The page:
Designing a convention is much like designing a larp. You have to design for interaction, participation, and people’s insecurities. How you manage the social design affects how people meet one another, whether they feel safe, and the overall vibe of the conference. Here’s a case study of how to do that using Living Games Austin.
Last week, I attended Living Games, a convention I helped organize along with Sarah Lynne Bowman, Ashley Zdeb, and Emily Care Boss, with a huge assist from many other wonderful people. We worked hard on the social design of the convention, culling tips from other friendly conventions we’d been to and larps and other events we’d attended, designed, or run. (And we borrowed things quite liberally.)
In part one of this post, I’ll lay out some of the things we considered in planning the convention, and how we solved those issues.
Caveat: Social design encompasses everything from the layout of the venue to what you wrote in the participant email. In a good design, all the elements support one another. This isn’t a complete list, nor is it the only way to do successful social design.
GOALS TO AIM AT/PROBLEMS TO OVERCOME
Going into this process, we had a few core goals for interaction:
- Make people from a variety of larp traditions, genders, and backgrounds feel comfortable
- Establish an atmosphere of trust that would allow for feelings of safety and comfort in sharing ideas, and would also allow…
- Make it easy for participants from different larp traditions and backgrounds to have good conversations with one another.
- Create a community.
- Make the business of the conference–getting from place to place, knowing what cool stuff was happening, etc.–easy. (Note: eventually we ran into resource management issues on this one. For example, we wanted to give everyone a lovely program and personalized schedule, but organizer sanity and print budget proved prohibitive.)
We also had a few typical pitfalls we wanted to overcome:
- The number one social complaint at gaming conventions is “I felt isolated and no one was talking to me.”
- Attrition–when people leave the convention for long periods, say, for food, or for room parties, or due to microaggressions and we don’t get to see their flavor of awesome.
- Arguments that escalate and cause lots of bad feelings
- People who feel shut out of conversation because it includes a lot of technical terms.
- Cliquish behavior–people only hanging out with their friends.
We didn’t bat 1.000 on any of these–no convention can–but I think we did pretty well. The choices laid out below support these goals and are aimed at overcoming these problems. If you have different goals or are worried about different problems, your solutions will probably differ too.
The basic schedule for Living Games Austin involved a morning keynote, lunch, three slots for program items (including a middle slot for workshops), dinner, another keynote, and then games, workshops, and parties.
In general, we used a high-touch approach in dealing with program participants. This means that we sent out few mass-emails. Instead we preferred one-on-one or small group contact targeted to each group and event. A high-touch method of contacting presenters creates more intimate relationships between participants and organizers, and we also thought it made people more likely to answer our emails.
Why the keynotes?
We had a lot of keynoters, each speaking for 15 to 20 minutes in sets of three or four, each organized around a theme like “Community.” There was no other programming scheduled against the keynotes, so all participants were (if not tired or sleeping) available to attend.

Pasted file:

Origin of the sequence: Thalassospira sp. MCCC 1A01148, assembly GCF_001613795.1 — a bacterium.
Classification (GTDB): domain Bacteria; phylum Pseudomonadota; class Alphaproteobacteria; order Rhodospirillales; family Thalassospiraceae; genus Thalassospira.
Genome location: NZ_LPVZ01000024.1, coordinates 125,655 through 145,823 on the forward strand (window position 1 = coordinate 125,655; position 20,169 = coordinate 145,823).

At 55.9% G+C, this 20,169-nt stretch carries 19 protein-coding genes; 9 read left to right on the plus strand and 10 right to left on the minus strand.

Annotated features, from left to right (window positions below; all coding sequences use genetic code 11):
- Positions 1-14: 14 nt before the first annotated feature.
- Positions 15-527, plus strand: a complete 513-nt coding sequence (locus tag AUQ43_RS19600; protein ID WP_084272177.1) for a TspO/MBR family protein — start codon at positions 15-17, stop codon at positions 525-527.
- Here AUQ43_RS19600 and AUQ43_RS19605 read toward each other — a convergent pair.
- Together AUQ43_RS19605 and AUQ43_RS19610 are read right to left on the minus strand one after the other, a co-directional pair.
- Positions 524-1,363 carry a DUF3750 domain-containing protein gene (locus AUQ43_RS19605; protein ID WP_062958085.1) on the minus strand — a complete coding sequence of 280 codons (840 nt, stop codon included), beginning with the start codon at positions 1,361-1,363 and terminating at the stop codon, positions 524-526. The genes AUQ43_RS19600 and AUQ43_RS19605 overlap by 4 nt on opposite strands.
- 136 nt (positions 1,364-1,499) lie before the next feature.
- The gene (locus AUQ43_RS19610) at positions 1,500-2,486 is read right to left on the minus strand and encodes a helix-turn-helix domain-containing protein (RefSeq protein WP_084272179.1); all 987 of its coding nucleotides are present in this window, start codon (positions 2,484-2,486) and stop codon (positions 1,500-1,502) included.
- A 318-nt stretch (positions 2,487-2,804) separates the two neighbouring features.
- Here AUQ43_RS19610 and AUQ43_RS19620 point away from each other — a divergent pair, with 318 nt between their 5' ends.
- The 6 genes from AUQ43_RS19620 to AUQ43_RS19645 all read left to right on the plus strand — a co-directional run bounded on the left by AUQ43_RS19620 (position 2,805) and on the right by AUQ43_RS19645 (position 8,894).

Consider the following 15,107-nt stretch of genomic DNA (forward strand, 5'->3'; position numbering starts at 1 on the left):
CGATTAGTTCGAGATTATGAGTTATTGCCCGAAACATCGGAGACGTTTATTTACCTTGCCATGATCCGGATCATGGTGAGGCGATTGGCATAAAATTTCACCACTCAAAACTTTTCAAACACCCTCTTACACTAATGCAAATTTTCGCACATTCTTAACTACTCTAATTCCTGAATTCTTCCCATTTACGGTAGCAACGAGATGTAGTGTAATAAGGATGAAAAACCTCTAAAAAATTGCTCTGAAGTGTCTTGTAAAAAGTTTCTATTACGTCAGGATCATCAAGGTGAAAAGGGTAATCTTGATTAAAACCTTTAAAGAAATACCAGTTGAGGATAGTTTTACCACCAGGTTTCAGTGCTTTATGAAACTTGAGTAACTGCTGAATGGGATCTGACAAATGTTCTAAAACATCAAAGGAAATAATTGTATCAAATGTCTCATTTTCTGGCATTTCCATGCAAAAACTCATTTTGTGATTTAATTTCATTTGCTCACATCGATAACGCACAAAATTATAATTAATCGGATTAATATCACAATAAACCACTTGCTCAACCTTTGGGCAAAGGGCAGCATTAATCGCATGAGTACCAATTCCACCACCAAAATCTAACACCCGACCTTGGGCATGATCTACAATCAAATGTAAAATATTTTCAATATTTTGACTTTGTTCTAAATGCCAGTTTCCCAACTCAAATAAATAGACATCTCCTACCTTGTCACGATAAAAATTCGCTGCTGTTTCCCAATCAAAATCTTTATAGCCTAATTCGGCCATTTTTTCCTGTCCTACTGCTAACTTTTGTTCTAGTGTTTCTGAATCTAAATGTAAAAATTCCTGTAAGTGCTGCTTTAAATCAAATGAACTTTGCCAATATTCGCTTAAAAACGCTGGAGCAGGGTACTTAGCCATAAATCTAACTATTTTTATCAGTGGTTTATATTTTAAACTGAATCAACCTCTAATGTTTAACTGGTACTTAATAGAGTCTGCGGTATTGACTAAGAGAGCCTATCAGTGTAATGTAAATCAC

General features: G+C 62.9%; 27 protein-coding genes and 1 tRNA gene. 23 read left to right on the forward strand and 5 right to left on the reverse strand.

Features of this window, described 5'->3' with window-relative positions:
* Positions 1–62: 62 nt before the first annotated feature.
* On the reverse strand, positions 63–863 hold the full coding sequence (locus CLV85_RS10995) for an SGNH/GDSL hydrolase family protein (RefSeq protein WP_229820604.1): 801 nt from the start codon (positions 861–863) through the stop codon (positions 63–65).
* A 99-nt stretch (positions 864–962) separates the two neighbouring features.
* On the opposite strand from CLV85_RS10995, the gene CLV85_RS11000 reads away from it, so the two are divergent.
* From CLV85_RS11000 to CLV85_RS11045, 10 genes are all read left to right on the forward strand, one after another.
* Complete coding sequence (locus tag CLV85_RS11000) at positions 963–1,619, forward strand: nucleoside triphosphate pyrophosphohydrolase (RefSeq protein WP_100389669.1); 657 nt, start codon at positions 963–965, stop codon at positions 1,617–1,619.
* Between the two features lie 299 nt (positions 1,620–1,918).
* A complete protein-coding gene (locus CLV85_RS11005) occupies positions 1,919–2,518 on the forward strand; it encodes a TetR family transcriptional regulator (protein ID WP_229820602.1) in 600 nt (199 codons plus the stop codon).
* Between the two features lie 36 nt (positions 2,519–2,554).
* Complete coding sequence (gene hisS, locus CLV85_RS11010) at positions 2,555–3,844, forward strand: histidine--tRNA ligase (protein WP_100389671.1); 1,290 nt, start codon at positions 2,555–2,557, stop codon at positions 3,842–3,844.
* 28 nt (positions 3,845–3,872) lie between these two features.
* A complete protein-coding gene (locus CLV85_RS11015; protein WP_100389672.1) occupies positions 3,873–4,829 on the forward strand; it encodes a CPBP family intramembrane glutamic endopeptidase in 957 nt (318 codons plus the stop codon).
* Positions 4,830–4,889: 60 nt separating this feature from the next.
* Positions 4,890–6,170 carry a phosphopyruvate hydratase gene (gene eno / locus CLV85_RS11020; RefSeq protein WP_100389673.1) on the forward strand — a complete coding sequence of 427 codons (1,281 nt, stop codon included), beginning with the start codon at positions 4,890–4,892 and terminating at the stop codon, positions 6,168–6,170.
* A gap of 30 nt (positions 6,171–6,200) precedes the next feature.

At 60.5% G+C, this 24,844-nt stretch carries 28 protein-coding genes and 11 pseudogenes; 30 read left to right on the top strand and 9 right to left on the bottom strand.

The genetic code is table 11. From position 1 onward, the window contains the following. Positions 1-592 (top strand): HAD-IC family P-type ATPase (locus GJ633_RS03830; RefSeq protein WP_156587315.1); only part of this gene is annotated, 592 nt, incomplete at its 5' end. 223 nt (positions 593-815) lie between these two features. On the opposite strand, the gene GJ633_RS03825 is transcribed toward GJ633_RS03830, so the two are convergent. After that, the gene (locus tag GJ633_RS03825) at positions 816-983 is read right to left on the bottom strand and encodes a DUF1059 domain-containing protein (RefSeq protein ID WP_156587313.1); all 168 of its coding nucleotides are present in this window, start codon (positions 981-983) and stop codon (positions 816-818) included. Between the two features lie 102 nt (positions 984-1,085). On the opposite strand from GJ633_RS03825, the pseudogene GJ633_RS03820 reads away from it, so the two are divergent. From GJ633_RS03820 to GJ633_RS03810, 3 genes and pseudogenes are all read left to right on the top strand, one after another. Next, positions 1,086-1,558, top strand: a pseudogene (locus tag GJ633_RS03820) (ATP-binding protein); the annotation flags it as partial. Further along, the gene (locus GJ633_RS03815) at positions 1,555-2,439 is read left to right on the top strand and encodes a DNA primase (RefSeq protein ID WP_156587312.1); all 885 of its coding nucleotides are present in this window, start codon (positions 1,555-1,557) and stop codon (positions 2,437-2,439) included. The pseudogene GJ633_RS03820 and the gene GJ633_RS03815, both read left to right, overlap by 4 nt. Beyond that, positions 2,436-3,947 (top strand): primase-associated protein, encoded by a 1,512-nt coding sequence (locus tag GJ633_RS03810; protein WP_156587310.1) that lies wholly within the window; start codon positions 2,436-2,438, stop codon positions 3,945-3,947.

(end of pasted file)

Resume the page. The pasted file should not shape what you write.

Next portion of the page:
Essentially, we arranged the schedule so that everyone at the conference could be in the same room at the same time, sharing an experience. We thought this would create community and give people shared experiences they could chat about during the rest of the conference.
Rather than go deep on a single topic with one or two speakers, we opted for several. Short speeches have two advantages: it’s easier to keep the audience awake, and they give keynoter status to more speakers from more traditions. For a conference seeking to connect people from many disparate traditions, that’s a big plus.
We also wanted the conference to have a certain level of professionalism, and formal keynotes help accomplish this. We want the hobby to grow and attain mainstream recognition–establishing academic and professional quality at our conferences will help achieve this goal.
How we made the program items
There’s a lot to say about social design and program items. We developed them in three ways:
- When people pitched program items, we found similar ideas and stuck those people together.
- We solicted people we knew had interesting things to say on specific topics.
- We generated our own ideas for program items and then found people to fill those in.
We allowed only a few program items that appealed to a single tradition of larp.
In particular, our first tactic of mashing people with similar ideas together was social engineering, and it had two purposes:
- Get people from different traditions to meet each other online before the convention and figure out what they had in common.
- Make program items that would fight insularity by appealing to several different audiences.
We also tried not to schedule any one person for a zillion program items, because we wanted all speakers to be participating in the conference as audience members as well. Not everyone loved how we put together the panels, but from our standpoint, we think the social engineering mostly worked.
Designing for Documentation
We knew from the beginning that we wanted to share what happened at Living Games Austin with a community beyond the conference.
We documented the keynotes and many other program items with video that will be uploaded to the Living Games Hub shortly.
We sent out slide templates, both to telegraph to our presenters that they should think about and structure their presentations in advance, and as part of how we designed for documentation. Slides are easy to upload to a website, which would help us share the created community beyond the conference. On a social engineering level, we wanted presenters to participate in the conference, not holed up in their room making edits to their Powerpoints, and asking for slides early on in the process was part of how we designed for this.